I packed the little one-hitter and grabbed my lighter. “Watch,” I said, as I set the weed aglow, keeping my thumb over the hole on the side until it was time to inhale all the smoke I’d just created. I exhaled and held the lighter and bowl out to her. “It’s not blow, but it will take the edge off.”
Thia turned the lighter over in her hand and examined the bowl like it was an artifact from a museum, running her fingers over the smooth blue glass. She attempted to light it but dropped the lighter when the only thing she managed to light was her fingertips. “Here,” I said, picking up the lighter from the grass I held the flame over the bowl as she did what I’d showed her, taking her thumb off the hole and taking a shallow drag, releasing the smoke on a cough.
“I didn’t kill my dad though,” she said when her coughing subsided. “My mom did. I came home and she was sitting there in my brother’s old room. She had my dad’s pistol on her lap,” she said, continuing her confession.
As much as I thought Thia could have been working for Chop it never occurred to me that she maliciously killed her parents, but I stilled at the mention of a brother, wondering if she was about to tell me there was a third body out there somewhere, but she filled in the blanks before I could draw my own conclusions. “My brother died when we were kids. We weren’t that far apart in age. We were playing on the porch. There was always spiders out there. Groves give off a lot of moisture and spiders love a good wet heat and a little nook or crevice to hide in. The porch had all that. We saw a spider climb into my dad’s work boot by the door, I was going to stomp on it, but my brother wanted to check it out. He reached into my father’s boot…” She trailed off. “They took him to the hospital but it was too late. Brown widow. Not always fatal in adults, but in kids…”
“You don’t have to tell me,” I said, not wanting to send her back into a state of shock that her story might trigger. “I know what it’s like to not want to relive the horrible shit over and over again.”
Thia continued anyway. Looking up at the smoke from the fire as she spoke. “My mom started to slip away. Growing more distant every day. Most days went by and she didn’t even talk to me. Business started to go to shit. They were always fighting. Then one night I came home and,” she sniffled, “there was no more fighting.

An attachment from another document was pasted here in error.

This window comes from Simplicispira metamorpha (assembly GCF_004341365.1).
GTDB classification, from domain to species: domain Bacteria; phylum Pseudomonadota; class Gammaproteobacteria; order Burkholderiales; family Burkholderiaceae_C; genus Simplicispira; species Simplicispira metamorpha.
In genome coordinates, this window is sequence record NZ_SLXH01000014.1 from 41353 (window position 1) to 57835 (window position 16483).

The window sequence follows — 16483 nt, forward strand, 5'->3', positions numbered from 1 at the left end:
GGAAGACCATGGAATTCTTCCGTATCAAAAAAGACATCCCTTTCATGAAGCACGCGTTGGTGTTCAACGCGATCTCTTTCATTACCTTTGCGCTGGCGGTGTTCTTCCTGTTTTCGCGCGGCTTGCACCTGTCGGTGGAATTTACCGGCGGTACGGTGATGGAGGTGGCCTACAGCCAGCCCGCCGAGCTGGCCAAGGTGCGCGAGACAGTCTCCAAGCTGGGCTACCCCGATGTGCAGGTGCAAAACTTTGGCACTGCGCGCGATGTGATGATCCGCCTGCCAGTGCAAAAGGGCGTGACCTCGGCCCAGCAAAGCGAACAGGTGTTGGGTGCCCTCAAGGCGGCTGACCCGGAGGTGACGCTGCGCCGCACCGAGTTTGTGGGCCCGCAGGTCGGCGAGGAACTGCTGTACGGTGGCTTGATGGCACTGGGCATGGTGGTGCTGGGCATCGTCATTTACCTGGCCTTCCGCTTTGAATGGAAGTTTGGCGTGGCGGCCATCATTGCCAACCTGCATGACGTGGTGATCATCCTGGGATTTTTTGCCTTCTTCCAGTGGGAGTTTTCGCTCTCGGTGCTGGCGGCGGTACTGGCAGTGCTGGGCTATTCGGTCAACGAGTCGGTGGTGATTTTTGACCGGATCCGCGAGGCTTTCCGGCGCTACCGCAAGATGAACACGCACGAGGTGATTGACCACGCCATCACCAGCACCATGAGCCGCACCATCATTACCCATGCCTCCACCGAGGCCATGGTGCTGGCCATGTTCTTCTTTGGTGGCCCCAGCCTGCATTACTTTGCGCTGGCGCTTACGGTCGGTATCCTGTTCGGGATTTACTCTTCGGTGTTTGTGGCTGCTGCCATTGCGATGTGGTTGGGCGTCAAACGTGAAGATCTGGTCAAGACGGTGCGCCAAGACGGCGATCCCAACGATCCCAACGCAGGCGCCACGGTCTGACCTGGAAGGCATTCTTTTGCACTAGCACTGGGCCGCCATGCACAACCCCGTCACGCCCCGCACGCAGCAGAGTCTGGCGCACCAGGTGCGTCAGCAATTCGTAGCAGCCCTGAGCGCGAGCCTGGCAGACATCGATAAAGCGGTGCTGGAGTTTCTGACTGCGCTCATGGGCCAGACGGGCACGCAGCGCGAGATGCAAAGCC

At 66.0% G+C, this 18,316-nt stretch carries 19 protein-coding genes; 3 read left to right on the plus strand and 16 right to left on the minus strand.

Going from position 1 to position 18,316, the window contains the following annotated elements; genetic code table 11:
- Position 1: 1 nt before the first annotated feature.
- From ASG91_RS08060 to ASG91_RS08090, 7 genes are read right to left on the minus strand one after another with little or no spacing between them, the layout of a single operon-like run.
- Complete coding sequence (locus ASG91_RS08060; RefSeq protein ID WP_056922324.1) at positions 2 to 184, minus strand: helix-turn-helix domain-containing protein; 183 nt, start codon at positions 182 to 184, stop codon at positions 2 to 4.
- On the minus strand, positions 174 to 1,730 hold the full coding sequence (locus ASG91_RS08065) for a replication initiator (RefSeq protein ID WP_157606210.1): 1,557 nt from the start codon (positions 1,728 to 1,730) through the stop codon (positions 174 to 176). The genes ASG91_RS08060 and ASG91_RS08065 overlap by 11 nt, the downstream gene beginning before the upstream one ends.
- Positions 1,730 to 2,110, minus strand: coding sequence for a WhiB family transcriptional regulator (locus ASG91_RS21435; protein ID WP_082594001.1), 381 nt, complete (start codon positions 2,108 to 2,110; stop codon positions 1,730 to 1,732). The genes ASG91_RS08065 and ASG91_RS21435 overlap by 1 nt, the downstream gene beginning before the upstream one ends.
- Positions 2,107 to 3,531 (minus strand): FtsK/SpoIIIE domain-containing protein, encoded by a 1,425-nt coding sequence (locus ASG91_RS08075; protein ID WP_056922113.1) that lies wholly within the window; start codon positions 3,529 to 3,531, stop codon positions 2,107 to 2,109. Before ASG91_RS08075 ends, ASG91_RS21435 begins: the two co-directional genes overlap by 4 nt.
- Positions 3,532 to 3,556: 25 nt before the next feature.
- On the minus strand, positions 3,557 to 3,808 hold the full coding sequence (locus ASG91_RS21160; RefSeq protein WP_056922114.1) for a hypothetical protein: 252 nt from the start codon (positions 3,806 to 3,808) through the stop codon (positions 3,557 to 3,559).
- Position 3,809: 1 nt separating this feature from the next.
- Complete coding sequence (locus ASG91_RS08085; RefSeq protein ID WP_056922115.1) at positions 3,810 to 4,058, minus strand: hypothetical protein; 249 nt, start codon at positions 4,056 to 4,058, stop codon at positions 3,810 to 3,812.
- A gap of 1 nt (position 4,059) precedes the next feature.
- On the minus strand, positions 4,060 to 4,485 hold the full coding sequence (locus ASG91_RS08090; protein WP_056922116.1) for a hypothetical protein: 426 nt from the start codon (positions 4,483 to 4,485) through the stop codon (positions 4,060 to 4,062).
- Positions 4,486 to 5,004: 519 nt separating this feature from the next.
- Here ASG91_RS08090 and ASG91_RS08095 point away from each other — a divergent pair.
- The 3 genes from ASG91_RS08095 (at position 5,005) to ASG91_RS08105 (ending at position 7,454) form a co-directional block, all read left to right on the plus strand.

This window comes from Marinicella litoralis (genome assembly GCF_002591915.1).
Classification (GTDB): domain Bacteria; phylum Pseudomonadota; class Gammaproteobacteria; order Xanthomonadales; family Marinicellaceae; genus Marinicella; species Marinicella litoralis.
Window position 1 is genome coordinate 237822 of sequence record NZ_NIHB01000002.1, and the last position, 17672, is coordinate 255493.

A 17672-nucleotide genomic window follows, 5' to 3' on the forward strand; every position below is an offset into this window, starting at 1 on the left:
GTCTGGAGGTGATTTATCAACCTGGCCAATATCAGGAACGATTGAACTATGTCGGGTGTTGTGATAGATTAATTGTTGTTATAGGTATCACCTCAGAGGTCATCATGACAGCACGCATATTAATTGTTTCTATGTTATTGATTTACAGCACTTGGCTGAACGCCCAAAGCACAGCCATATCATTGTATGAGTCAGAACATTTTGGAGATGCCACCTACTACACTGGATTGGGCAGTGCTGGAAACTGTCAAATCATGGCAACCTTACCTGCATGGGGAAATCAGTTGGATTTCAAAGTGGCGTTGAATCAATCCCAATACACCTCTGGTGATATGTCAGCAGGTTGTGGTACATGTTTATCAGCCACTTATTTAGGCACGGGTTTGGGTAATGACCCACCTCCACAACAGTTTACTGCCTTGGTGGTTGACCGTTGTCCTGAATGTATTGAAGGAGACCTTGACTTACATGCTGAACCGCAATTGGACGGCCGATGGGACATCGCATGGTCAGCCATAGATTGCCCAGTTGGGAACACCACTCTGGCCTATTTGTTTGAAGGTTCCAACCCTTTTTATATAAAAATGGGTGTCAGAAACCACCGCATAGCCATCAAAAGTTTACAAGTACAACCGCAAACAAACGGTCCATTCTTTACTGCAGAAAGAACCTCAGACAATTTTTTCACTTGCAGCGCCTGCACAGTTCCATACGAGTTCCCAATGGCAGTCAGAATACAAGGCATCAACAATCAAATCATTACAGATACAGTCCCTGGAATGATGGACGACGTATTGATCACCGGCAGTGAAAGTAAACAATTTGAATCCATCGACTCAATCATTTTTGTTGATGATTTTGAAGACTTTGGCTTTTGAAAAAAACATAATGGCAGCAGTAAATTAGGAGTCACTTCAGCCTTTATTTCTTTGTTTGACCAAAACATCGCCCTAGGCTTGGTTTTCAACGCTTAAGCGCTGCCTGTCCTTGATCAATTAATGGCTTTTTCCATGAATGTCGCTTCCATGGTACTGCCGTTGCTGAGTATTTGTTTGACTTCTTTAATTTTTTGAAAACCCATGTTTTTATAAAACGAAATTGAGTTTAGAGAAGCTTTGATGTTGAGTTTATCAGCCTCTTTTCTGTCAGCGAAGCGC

“My dad was already dead. I made a run for it, but I tripped. She wanted to send us all to the same place. Said we were all going to be together. I convinced her that we should go at the same time. I switched guns with her, giving her one I knew always coughed on the first pull. She was so determined. There was no arguing, no getting out. I could have shot her in the arm, in the leg, but I couldn’t be guaranteed she’d drop the gun, or that she’d stop firing. The look of determination in her eyes told me that shot or not she’d keep on coming. I couldn’t let that happen. I thought about my dad. About him always telling me to be his strong girl. So I did what I had to do to be his strong girl, and I aimed at her chest and I fired.
“I’m going to remember this as the worst time in my entire life. The very worst.” She shook her head. “There is nothing I can do to change that. Girls my age are playing sports, going to dances and parties, kissing boys. And that’s never been me. I’ve had a full-time job at the grove and a part-time job at the Stop-n-Go. I’ve done nothing over the last few years except work my ass off and watch my family fall apart. Just when I thought it couldn’t get any worse…now all this.” She waved around to the house and to me and let out an awkward laugh. She took another hit off the bowl, passing it back to me. Her coughing much less than it was on her first try.
“Ti, how old are you?” I asked, clearing my throat as I ventured into territory I knew I shouldn’t. She was a pistol, even if she was a sad one, but there was a wave of innocence about her that had me both feeling bad for her and salivating for a taste of her.
This is for her, not you. I told myself. It was only a partial lie.
“Seventeen,” she said, sniffling. “Eighteen soon.”
“You ever been kissed?” I asked, and her eyes met mine. “And not a peck on the cheek or a brief smack of the lips, but a real fucking kiss. One that leaves you without air in your lungs and your thighs pressing together in search of more?” I said, my voice coming out deep and strained. My cock coming alive at the thought of tracing my tongue along her plump lips.
“Why?” she whispered, and as soon as the words left her mouth I knew there would be no coming back from what I was about to do.